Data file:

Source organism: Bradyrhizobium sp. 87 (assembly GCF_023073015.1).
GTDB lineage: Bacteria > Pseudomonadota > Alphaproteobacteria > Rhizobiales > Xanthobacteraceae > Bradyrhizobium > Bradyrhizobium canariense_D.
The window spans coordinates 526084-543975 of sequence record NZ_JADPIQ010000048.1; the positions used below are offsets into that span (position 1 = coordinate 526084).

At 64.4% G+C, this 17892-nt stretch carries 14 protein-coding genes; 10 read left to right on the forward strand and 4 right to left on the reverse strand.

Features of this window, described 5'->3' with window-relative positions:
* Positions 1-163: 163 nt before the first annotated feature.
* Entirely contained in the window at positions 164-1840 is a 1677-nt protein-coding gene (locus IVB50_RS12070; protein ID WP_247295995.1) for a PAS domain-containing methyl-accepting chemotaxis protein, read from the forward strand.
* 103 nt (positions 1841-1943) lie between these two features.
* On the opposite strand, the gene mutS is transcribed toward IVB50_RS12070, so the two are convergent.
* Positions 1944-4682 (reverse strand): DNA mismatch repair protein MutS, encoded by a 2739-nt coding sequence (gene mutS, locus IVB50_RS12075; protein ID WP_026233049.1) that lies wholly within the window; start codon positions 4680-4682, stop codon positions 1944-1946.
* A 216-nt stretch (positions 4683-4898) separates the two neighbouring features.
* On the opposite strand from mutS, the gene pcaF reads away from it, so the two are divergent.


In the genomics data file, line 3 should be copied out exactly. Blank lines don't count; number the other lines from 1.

The window spans coordinates 526084-543975 of sequence record NZ_JADPIQ010000048.1; the positions used below are offsets into that span (position 1 = coordinate 526084).